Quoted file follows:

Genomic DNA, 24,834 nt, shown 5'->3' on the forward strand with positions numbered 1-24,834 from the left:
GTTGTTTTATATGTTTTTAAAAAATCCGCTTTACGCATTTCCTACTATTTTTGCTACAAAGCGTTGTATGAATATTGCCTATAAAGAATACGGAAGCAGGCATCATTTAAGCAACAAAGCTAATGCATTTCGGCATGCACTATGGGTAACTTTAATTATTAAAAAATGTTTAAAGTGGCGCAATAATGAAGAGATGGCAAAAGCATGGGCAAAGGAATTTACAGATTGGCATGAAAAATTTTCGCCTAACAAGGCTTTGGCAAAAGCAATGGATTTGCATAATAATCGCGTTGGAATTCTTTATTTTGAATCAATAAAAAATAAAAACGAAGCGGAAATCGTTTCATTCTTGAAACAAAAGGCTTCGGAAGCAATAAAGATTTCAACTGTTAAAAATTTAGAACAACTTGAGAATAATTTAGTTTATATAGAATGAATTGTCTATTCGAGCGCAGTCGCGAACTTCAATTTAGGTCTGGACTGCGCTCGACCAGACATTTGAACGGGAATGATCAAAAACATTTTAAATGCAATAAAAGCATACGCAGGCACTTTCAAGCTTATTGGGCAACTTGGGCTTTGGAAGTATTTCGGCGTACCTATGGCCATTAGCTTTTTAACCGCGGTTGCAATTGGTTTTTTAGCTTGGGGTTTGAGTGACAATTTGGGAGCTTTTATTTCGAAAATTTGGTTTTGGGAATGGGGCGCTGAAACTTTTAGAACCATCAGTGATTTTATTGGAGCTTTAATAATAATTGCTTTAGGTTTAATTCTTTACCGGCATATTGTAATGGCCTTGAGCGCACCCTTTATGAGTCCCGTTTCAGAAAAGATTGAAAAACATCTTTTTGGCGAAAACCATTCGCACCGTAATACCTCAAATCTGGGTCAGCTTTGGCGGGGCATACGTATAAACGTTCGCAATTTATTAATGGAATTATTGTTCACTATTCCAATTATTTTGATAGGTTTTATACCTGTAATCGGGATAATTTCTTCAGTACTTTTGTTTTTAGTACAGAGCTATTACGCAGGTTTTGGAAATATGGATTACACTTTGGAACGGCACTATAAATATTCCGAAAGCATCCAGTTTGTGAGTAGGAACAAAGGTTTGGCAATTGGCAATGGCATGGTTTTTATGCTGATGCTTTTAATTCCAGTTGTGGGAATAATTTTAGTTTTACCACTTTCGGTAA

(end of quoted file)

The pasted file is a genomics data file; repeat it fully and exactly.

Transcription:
Genomic DNA, 24,834 nt, shown 5'->3' on the forward strand with positions numbered 1-24,834 from the left:
GTTGTTTTATATGTTTTTAAAAAATCCGCTTTACGCATTTCCTACTATTTTTGCTACAAAGCGTTGTATGAATATTGCCTATAAAGAATACGGAAGCAGGCATCATTTAAGCAACAAAGCTAATGCATTTCGGCATGCACTATGGGTAACTTTAATTATTAAAAAATGTTTAAAGTGGCGCAATAATGAAGAGATGGCAAAAGCATGGGCAAAGGAATTTACAGATTGGCATGAAAAATTTTCGCCTAACAAGGCTTTGGCAAAAGCAATGGATTTGCATAATAATCGCGTTGGAATTCTTTATTTTGAATCAATAAAAAATAAAAACGAAGCGGAAATCGTTTCATTCTTGAAACAAAAGGCTTCGGAAGCAATAAAGATTTCAACTGTTAAAAATTTAGAACAACTTGAGAATAATTTAGTTTATATAGAATGAATTGTCTATTCGAGCGCAGTCGCGAACTTCAATTTAGGTCTGGACTGCGCTCGACCAGACATTTGAACGGGAATGATCAAAAACATTTTAAATGCAATAAAAGCATACGCAGGCACTTTCAAGCTTATTGGGCAACTTGGGCTTTGGAAGTATTTCGGCGTACCTATGGCCATTAGCTTTTTAACCGCGGTTGCAATTGGTTTTTTAGCTTGGGGTTTGAGTGACAATTTGGGAGCTTTTATTTCGAAAATTTGGTTTTGGGAATGGGGCGCTGAAACTTTTAGAACCATCAGTGATTTTATTGGAGCTTTAATAATAATTGCTTTAGGTTTAATTCTTTACCGGCATATTGTAATGGCCTTGAGCGCACCCTTTATGAGTCCCGTTTCAGAAAAGATTGAAAAACATCTTTTTGGCGAAAACCATTCGCACCGTAATACCTCAAATCTGGGTCAGCTTTGGCGGGGCATACGTATAAACGTTCGCAATTTATTAATGGAATTATTGTTCACTATTCCAATTATTTTGATAGGTTTTATACCTGTAATCGGGATAATTTCTTCAGTACTTTTGTTTTTAGTACAGAGCTATTACGCAGGTTTTGGAAATATGGATTACACTTTGGAACGGCACTATAAATATTCCGAAAGCATCCAGTTTGTGAGTAGGAACAAAGGTTTGGCAATTGGCAATGGCATGGTTTTTATGCTGATGCTTTTAATTCCAGTTGTGGGAATAATTTTAGTTTTACCACTTTCGGTAA